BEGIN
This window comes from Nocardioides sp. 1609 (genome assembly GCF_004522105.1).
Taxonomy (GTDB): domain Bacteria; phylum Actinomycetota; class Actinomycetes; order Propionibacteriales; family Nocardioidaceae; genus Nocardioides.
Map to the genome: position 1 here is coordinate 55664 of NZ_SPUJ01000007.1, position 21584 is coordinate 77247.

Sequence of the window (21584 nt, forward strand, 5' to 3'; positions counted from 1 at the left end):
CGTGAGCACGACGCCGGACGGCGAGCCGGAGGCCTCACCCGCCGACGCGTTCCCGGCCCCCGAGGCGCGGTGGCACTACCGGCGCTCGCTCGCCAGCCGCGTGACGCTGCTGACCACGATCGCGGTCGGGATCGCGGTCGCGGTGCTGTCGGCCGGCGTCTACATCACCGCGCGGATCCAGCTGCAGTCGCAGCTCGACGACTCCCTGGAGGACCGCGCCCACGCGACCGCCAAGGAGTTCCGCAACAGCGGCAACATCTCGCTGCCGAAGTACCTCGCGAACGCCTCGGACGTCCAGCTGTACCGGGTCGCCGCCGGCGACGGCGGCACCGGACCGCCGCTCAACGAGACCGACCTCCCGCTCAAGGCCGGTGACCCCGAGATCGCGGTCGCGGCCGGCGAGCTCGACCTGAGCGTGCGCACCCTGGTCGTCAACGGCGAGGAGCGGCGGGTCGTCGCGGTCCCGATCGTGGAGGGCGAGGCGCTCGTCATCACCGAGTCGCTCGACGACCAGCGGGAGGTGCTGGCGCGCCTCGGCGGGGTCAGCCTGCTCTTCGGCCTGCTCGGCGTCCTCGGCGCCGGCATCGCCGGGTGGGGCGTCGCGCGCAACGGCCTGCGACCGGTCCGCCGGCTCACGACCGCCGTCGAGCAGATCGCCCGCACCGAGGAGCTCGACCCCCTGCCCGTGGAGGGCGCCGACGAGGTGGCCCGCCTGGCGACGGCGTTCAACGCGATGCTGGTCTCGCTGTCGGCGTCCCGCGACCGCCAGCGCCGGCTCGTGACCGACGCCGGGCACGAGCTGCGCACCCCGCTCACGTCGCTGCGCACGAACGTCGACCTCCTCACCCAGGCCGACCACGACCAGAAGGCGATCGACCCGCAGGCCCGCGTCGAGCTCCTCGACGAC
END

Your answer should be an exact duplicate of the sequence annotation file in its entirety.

This window comes from Nocardioides sp. 1609 (genome assembly GCF_004522105.1).
Taxonomy (GTDB): domain Bacteria; phylum Actinomycetota; class Actinomycetes; order Propionibacteriales; family Nocardioidaceae; genus Nocardioides.
Map to the genome: position 1 here is coordinate 55664 of NZ_SPUJ01000007.1, position 21584 is coordinate 77247.

Sequence of the window (21584 nt, forward strand, 5' to 3'; positions counted from 1 at the left end):
CGTGAGCACGACGCCGGACGGCGAGCCGGAGGCCTCACCCGCCGACGCGTTCCCGGCCCCCGAGGCGCGGTGGCACTACCGGCGCTCGCTCGCCAGCCGCGTGACGCTGCTGACCACGATCGCGGTCGGGATCGCGGTCGCGGTGCTGTCGGCCGGCGTCTACATCACCGCGCGGATCCAGCTGCAGTCGCAGCTCGACGACTCCCTGGAGGACCGCGCCCACGCGACCGCCAAGGAGTTCCGCAACAGCGGCAACATCTCGCTGCCGAAGTACCTCGCGAACGCCTCGGACGTCCAGCTGTACCGGGTCGCCGCCGGCGACGGCGGCACCGGACCGCCGCTCAACGAGACCGACCTCCCGCTCAAGGCCGGTGACCCCGAGATCGCGGTCGCGGCCGGCGAGCTCGACCTGAGCGTGCGCACCCTGGTCGTCAACGGCGAGGAGCGGCGGGTCGTCGCGGTCCCGATCGTGGAGGGCGAGGCGCTCGTCATCACCGAGTCGCTCGACGACCAGCGGGAGGTGCTGGCGCGCCTCGGCGGGGTCAGCCTGCTCTTCGGCCTGCTCGGCGTCCTCGGCGCCGGCATCGCCGGGTGGGGCGTCGCGCGCAACGGCCTGCGACCGGTCCGCCGGCTCACGACCGCCGTCGAGCAGATCGCCCGCACCGAGGAGCTCGACCCCCTGCCCGTGGAGGGCGCCGACGAGGTGGCCCGCCTGGCGACGGCGTTCAACGCGATGCTGGTCTCGCTGTCGGCGTCCCGCGACCGCCAGCGCCGGCTCGTGACCGACGCCGGGCACGAGCTGCGCACCCCGCTCACGTCGCTGCGCACGAACGTCGACCTCCTCACCCAGGCCGACCACGACCAGAAGGCGATCGACCCGCAGGCCCGCGTCGAGCTCCTCGACGAC